Five storylines to watch for in the Titans’ season opener

After months of anticipation, the 2021 season is finally here. The Tennessee Titans host the Arizona Cardinals inside Nissan stadium to start the year. Both teams made a ton of noteworthy moves in the offseason in hopes of setting themselves up to take that next step.

With all that said, let’s take a deeper dive into the five most fascinating storylines for Tennessee’s matchup against the Cardinals.

Storyline No. 1: Will the offense experience early rust due to limited practice time together?

It’s been no secret that this talented offense has not been able to get much on-field time together over the last couple of weeks.

The coaching staff gave Derrick Henry a light workload throughout training camp to preserve their star running back from taking unnecessary hits before the season. A.J. Brown missed a few practices out of precaution after slightly tweaking his knee in the middle of camp.

Julio Jones dealt with a nagging injury that caused him to miss multiple weeks of practice. And most recently, Ryan Tannehill tested positive for COVID which led to him missing over a week.

On the offensive line, both Nate Davis and Ben Jones also contracted COVID at the end of August and are due back any day now. Meanwhile, we still don’t know who the starting right tackle is.

Will rust play a factor early on in the season due to all these recent unforeseen circumstances? Or will the time that was put in off the field despite their recent obstacles lead to an explosive and potent offense from the jump?

No one expects rust to be a long-term issue with this much talent on offense, but It’s definitely going to be something to keep an eye on for Sunday.

Storyline No. 2: Shane Bowen’s debut as the official Defensive Coordinator

Tennessee Titans’ defensive coordinator, Shane Bowen was the man who received a ton of the blame for last year’s defensive nightmare. Rightfully so as there was a ton of confusion within the fanbase when trying to figure out who was in charge of the unit.

At times it was hinted that it was Bowen, and other times it was hinted that it wasn’t. It was very bizarre and an unusual approach that ultimately led to a lot of sloppy play and miscommunication within the defense.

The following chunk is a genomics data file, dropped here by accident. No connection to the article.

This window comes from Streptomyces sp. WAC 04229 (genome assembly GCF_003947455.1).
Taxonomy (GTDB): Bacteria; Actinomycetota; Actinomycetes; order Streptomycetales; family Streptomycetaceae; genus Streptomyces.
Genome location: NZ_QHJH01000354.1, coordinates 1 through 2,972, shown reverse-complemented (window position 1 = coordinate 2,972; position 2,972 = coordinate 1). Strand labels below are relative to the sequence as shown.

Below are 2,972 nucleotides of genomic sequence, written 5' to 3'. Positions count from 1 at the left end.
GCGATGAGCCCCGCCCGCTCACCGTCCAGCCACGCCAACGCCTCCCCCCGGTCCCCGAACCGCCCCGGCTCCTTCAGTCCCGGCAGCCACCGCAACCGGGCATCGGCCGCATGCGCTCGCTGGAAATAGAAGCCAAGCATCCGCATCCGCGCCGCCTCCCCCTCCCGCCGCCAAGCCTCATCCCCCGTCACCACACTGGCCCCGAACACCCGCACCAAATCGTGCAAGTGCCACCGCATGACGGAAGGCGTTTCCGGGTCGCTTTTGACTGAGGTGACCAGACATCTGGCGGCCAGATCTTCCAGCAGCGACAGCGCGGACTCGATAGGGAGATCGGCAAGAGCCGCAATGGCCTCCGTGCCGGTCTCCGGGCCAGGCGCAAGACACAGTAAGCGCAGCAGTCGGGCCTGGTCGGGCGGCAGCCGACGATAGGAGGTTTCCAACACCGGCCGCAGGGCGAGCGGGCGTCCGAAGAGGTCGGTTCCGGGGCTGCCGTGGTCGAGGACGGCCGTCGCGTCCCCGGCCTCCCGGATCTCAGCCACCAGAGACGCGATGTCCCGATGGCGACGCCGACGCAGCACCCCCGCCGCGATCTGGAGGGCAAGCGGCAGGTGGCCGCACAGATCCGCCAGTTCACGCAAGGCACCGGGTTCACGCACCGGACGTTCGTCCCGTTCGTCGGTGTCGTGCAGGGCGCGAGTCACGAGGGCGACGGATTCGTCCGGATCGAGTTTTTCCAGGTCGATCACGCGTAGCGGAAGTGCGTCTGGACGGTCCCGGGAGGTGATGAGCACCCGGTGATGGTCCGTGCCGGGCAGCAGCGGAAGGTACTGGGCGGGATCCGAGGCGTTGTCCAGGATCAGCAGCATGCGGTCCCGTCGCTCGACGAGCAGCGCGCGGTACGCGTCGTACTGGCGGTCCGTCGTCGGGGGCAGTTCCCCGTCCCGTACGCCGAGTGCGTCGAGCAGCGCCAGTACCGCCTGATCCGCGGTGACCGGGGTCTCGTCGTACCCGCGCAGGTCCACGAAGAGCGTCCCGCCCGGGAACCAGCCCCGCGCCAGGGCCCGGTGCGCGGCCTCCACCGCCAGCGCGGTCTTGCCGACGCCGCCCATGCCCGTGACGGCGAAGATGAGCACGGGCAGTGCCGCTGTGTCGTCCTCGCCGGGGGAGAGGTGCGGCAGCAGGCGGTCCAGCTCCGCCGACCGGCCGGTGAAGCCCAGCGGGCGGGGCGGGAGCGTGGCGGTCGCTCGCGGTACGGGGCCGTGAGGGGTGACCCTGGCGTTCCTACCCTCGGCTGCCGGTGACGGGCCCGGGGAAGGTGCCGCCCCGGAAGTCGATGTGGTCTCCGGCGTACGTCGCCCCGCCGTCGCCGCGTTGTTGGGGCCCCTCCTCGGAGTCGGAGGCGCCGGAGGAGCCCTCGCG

This year, Mike Vrabel eliminated any confusion after officially handing Bowen the title, roles, and responsibilities of being the teams’ defensive coordinator.

For what it’s worth, the Titans’ defense seemed to be communicating much better throughout the preseason and often received glowing reviews out of camp. Tennessee’s defense didn’t allow an opponent to enter the red zone until their final preseason game and finished with the league’s No. 1 defense for the month of August.

 It will be interesting to see if Bowen’s defense continues to take a massive step forward now that the games really matter. I mean let’s be honest here, it can’t get much worse than last year. 

In 2020, the Titans’ defense finished 28th or worse in: sacks, total yards, passing yards, pass attempts, passes completed, passing touchdowns, total touchdowns, red zone attempts, red zone touchdown percentage, red zone touchdowns allowed, first downs allowed, and third-down percentage.

Needless to say, there’s a ton of room for improvement in 2021 and we will finally get to see how much improvement the defense has or hasn’t made since last year.

Storyline No. 3: Can Tennessee’s secondary step up against the Cardinals’ deep receiving core?

As much fun as it is to think about what Jones and Brown could possibly do to a depleted and young Cardinals secondary, it’s just as scary to think about our secondary going up against their deep receiver room.

Deandre Hopkins and A.J. Green are obviously the headliners of that group, but even the likes of Christian Kirk, Rondale Moore, and Andy Isabella could have a massive impact on Sunday if Tennessee isn’t ready.

It’s not exactly a secret that Cardinals head coach, Kliff Kingsbury, has been wanting to run his air raid offense since he’s arrived. When he entered the NFL from Texas Tech, there was a lot of buzz and excitement surrounding the potential of his scheme. Many wondered how a true “air raid” system would function at the pro level.